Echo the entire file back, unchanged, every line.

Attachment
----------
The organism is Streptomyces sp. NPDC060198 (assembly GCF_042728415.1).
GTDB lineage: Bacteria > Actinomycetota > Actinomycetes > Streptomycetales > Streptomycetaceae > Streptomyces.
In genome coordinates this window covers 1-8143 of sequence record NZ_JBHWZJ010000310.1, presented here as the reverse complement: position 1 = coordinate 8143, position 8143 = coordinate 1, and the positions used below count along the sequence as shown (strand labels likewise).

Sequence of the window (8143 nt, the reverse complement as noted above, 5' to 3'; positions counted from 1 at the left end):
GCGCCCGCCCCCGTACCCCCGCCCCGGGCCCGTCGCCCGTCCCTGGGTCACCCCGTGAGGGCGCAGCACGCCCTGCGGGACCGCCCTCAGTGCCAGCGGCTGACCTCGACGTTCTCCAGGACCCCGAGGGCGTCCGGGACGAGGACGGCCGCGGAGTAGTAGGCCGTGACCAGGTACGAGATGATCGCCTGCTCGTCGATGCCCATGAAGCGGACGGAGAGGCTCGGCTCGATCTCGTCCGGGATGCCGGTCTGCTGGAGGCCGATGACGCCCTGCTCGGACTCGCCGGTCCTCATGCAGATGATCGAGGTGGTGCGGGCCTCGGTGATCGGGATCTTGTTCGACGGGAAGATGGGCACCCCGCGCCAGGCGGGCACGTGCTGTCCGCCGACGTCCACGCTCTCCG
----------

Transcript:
The organism is Streptomyces sp. NPDC060198 (assembly GCF_042728415.1).
GTDB lineage: Bacteria > Actinomycetota > Actinomycetes > Streptomycetales > Streptomycetaceae > Streptomyces.
In genome coordinates this window covers 1-8143 of sequence record NZ_JBHWZJ010000310.1, presented here as the reverse complement: position 1 = coordinate 8143, position 8143 = coordinate 1, and the positions used below count along the sequence as shown (strand labels likewise).

Sequence of the window (8143 nt, the reverse complement as noted above, 5' to 3'; positions counted from 1 at the left end):
GCGCCCGCCCCCGTACCCCCGCCCCGGGCCCGTCGCCCGTCCCTGGGTCACCCCGTGAGGGCGCAGCACGCCCTGCGGGACCGCCCTCAGTGCCAGCGGCTGACCTCGACGTTCTCCAGGACCCCGAGGGCGTCCGGGACGAGGACGGCCGCGGAGTAGTAGGCCGTGACCAGGTACGAGATGATCGCCTGCTCGTCGATGCCCATGAAGCGGACGGAGAGGCTCGGCTCGATCTCGTCCGGGATGCCGGTCTGCTGGAGGCCGATGACGCCCTGCTCGGACTCGCCGGTCCTCATGCAGATGATCGAGGTGGTGCGGGCCTCGGTGATCGGGATCTTGTTCGACGGGAAGATGGGCACCCCGCGCCAGGCGGGCACGTGCTGTCCGCCGACGTCCACGCTCTCCG